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I have a basement bathroom basically smack dab in the middle of the basement. The joists run from front-to-back of house. So going out either side is not an option. Going out the front is not an option because I will hit a slab porch. So my ways out are back or up.

Going up entails going 4 feet doing a 90 up and then out the attic. Going out the back - there is already duct work in the joist run the fan is on. It is an unfinished laundry/storage room and would be about 15 feet total.

So I guess my options are go under duct work (sticking below joist a couple inches but still 7 feet up) and out back, do a couple 90s to move to joist over (going under joist temporarily then back up) and out the back, or going 5 feet over then 90 through the main floor then out the attic.

The attic would be a long run - 5 feet, plus 10 feet to get to attic, plus 15 feet to get to soffit. To the back of the house would be 15-20 feet total.

Also I have thought about buying one of those no vent out machines that slowly releases humidity to laundry area. The basement/house is dry and could use moisture. Anything is in play!

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If going with something other than venting out the house - it needs to pass inspection. –  DMoore Jul 27 '13 at 20:24
    
My experience with a condensing dryer (for an upstairs laundry in a condo, no new holes allowed) was that it is much slower and used cold water, also). Extra moisture in the basement is never a good idea. It may seem a good idea in winter, but the other 3 seasons are asking for mildew at best, mold at worst. –  HerrBag Jul 28 '13 at 14:51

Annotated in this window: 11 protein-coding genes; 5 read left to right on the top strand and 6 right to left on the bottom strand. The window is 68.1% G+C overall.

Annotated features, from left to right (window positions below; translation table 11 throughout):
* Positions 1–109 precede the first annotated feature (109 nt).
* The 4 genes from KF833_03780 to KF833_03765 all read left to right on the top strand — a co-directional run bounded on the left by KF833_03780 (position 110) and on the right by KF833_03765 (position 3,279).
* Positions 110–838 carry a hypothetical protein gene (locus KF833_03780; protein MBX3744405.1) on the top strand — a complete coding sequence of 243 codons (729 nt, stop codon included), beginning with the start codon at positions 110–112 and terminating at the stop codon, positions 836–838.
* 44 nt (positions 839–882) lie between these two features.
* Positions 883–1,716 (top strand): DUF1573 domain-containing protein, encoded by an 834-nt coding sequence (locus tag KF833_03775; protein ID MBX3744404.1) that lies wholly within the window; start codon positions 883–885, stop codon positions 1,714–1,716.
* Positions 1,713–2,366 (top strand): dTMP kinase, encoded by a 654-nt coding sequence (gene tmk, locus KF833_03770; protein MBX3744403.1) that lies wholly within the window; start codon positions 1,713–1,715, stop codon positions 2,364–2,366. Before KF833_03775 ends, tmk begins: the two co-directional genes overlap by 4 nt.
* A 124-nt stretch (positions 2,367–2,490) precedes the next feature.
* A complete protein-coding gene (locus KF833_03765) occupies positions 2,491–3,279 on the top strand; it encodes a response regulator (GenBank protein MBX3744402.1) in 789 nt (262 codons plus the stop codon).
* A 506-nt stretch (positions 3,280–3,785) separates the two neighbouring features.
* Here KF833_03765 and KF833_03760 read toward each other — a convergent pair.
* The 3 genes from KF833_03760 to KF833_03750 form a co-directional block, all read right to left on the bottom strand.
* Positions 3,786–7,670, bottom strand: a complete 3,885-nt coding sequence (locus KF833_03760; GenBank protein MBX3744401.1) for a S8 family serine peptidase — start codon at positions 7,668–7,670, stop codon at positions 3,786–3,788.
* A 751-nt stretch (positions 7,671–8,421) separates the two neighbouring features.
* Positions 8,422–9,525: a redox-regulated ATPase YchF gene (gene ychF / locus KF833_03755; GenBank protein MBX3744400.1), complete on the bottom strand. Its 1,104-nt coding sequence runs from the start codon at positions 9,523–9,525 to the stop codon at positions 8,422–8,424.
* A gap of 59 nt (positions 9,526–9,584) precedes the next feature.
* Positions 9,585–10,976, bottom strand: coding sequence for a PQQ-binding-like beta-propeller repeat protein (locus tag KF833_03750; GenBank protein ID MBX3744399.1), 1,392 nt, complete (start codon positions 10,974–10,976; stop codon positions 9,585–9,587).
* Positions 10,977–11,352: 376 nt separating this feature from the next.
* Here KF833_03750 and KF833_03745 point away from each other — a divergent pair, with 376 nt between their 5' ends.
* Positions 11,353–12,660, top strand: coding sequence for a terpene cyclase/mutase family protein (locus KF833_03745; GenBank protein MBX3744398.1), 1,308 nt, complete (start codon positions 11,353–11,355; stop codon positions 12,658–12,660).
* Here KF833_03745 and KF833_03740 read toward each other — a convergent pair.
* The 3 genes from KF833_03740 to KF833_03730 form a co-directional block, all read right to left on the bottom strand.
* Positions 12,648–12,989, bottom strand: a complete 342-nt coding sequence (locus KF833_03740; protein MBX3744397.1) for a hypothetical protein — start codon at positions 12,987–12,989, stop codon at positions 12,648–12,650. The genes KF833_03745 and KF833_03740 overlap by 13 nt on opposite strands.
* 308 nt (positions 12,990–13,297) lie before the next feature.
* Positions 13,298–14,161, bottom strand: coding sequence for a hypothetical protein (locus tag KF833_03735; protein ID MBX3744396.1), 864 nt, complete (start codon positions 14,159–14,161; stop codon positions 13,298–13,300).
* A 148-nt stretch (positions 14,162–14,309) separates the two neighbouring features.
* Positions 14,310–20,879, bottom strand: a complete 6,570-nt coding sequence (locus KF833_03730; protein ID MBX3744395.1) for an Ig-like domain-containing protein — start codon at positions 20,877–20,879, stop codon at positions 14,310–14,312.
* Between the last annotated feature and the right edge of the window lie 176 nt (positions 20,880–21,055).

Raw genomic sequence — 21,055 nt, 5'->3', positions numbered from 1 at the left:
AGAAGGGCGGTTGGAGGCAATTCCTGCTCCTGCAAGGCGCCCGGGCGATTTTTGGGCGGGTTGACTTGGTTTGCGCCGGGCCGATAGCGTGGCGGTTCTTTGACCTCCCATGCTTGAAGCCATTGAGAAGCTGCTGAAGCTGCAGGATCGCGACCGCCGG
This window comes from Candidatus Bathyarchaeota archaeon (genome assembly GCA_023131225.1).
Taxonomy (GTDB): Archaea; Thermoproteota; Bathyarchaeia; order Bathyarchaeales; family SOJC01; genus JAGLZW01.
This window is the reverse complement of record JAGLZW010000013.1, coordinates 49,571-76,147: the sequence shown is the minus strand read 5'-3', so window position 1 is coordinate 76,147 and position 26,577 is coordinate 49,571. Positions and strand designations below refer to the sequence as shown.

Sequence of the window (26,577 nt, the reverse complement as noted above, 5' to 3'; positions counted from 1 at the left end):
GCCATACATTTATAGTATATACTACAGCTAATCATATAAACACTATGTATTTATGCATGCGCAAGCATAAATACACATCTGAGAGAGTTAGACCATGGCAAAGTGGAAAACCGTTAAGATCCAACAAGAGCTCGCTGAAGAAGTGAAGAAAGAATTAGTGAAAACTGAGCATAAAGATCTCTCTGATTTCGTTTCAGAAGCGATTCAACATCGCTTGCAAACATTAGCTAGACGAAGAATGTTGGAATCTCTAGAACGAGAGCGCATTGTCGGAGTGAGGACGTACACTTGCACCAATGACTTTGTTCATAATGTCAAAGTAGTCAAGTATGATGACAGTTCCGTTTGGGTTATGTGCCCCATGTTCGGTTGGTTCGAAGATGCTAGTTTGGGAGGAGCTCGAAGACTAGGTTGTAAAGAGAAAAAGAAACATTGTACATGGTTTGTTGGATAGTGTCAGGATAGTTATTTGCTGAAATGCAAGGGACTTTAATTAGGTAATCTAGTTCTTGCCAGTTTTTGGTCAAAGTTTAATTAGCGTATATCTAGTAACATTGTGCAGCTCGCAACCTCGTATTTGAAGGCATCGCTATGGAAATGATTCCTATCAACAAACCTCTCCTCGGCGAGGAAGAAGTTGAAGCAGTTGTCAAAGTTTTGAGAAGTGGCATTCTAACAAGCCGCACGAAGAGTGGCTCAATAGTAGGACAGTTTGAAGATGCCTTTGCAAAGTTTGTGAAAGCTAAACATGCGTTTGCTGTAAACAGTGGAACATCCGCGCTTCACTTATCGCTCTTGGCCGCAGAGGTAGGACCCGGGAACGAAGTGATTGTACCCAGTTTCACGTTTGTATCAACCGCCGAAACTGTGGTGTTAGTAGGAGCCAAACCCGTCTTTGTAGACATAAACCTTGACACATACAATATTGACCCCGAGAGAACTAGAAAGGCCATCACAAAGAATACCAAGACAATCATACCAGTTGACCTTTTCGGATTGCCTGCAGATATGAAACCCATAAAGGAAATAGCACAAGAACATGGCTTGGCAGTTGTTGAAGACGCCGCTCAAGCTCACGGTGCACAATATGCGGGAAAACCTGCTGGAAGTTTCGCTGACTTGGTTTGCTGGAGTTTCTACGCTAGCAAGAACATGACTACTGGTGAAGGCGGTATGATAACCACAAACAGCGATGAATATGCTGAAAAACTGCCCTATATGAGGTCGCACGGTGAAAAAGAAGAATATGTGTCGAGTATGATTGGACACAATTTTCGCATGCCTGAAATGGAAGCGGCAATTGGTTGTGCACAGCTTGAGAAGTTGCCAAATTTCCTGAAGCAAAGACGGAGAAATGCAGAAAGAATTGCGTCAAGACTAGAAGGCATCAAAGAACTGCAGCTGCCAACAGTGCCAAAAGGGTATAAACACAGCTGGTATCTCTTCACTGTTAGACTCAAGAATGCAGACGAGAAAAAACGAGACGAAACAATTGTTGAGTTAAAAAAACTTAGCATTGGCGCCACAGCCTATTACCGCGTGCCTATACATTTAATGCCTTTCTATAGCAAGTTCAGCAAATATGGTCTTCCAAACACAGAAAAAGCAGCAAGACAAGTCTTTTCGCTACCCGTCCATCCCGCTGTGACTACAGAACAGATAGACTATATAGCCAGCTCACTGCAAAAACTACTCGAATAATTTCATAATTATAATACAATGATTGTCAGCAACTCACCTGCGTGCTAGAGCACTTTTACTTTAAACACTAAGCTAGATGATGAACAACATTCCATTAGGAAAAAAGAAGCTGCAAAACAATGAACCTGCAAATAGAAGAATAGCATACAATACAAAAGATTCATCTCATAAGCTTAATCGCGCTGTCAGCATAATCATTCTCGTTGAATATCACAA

2 Answers 2

Is your furnace in the basement? Is it forced air?

If so, the main supply run probably goes UNDER the joists... Attach your bath fan run alongside it.

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I will look at that. It runs perpendicular to joists. It would have to go out the side and would run about 20 feet total. This would go straight out then down then follow the along supply then up a little to get out (which will have to use flex sine the joist by side is not much more than 4 inches from concrete if that makes sense. I need to get to the basement and look at this. –  DMoore Jul 27 '13 at 22:11
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I started out 4 inch rigid, then switched to a bendable aluminum for 8 feet so I could slip under a joist and back up another, and then straight rigid all the way through. I slipped it under close to the main stack so it is kind of hidden in the web of crap anyway.

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